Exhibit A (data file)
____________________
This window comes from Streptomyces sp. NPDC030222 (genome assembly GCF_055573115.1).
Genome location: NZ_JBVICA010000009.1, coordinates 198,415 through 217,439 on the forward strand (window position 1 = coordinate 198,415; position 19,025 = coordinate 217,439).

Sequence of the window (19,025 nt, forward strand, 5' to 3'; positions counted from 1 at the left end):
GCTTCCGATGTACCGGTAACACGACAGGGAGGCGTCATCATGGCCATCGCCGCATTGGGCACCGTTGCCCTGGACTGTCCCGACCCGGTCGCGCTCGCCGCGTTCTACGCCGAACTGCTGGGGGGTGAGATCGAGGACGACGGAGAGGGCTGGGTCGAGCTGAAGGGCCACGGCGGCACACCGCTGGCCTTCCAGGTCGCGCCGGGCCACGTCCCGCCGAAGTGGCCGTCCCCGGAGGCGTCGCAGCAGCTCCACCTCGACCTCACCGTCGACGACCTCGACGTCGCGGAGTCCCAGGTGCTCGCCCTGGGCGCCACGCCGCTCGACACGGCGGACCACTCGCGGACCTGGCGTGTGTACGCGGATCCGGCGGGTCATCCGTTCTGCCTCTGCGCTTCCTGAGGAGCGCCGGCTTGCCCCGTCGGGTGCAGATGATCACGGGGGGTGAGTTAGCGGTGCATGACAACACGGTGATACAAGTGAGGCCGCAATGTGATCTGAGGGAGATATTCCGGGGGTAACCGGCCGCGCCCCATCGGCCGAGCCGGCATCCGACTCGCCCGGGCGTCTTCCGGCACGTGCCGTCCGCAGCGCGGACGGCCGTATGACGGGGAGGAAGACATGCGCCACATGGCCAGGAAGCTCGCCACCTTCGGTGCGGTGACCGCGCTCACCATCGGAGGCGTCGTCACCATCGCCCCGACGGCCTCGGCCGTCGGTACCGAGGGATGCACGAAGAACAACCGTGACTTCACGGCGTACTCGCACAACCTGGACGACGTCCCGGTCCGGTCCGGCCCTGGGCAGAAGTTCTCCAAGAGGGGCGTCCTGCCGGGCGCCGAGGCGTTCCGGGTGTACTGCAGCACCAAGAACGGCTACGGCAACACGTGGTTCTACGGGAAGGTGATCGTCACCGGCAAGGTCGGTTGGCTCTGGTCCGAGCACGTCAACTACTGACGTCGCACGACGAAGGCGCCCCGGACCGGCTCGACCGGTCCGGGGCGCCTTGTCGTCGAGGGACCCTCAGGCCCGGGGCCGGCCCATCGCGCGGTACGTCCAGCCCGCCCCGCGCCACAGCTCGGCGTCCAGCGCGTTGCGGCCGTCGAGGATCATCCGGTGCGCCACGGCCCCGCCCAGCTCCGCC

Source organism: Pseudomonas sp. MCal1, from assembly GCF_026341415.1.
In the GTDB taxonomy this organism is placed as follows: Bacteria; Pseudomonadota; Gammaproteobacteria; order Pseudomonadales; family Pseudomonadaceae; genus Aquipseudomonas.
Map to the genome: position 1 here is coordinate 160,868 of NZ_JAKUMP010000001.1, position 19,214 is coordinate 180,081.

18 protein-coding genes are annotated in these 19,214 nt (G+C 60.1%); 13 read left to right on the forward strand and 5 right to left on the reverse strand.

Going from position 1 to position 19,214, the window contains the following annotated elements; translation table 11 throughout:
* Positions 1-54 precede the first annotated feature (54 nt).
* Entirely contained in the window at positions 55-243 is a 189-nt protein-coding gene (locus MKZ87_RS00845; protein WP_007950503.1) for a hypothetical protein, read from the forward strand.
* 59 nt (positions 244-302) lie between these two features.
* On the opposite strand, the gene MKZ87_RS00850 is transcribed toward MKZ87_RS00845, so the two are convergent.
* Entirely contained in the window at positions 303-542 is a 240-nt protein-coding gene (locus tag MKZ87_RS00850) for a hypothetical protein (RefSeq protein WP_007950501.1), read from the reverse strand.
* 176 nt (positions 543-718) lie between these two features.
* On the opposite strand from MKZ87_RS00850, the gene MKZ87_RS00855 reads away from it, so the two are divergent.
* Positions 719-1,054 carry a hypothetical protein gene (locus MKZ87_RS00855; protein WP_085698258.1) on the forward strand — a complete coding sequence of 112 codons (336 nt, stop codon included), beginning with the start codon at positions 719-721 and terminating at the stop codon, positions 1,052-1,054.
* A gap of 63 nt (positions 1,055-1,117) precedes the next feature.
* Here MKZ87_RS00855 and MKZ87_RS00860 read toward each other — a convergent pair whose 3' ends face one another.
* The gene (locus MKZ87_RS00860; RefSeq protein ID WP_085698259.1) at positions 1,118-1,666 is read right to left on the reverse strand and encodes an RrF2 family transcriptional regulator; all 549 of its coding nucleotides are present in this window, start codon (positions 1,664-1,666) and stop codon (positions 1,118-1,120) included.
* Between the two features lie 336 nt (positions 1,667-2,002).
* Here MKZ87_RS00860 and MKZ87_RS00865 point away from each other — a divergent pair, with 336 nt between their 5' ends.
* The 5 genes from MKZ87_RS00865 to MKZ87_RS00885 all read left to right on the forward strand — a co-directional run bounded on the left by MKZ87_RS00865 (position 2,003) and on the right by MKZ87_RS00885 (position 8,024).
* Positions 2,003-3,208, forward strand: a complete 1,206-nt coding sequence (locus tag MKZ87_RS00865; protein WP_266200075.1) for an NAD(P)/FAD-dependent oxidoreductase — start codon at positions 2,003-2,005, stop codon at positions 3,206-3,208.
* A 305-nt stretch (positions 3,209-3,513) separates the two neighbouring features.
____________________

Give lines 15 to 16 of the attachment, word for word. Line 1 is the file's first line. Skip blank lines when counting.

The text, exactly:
* 176 nt (positions 543-718) lie between these two features.
* On the opposite strand from MKZ87_RS00850, the gene MKZ87_RS00855 reads away from it, so the two are divergent.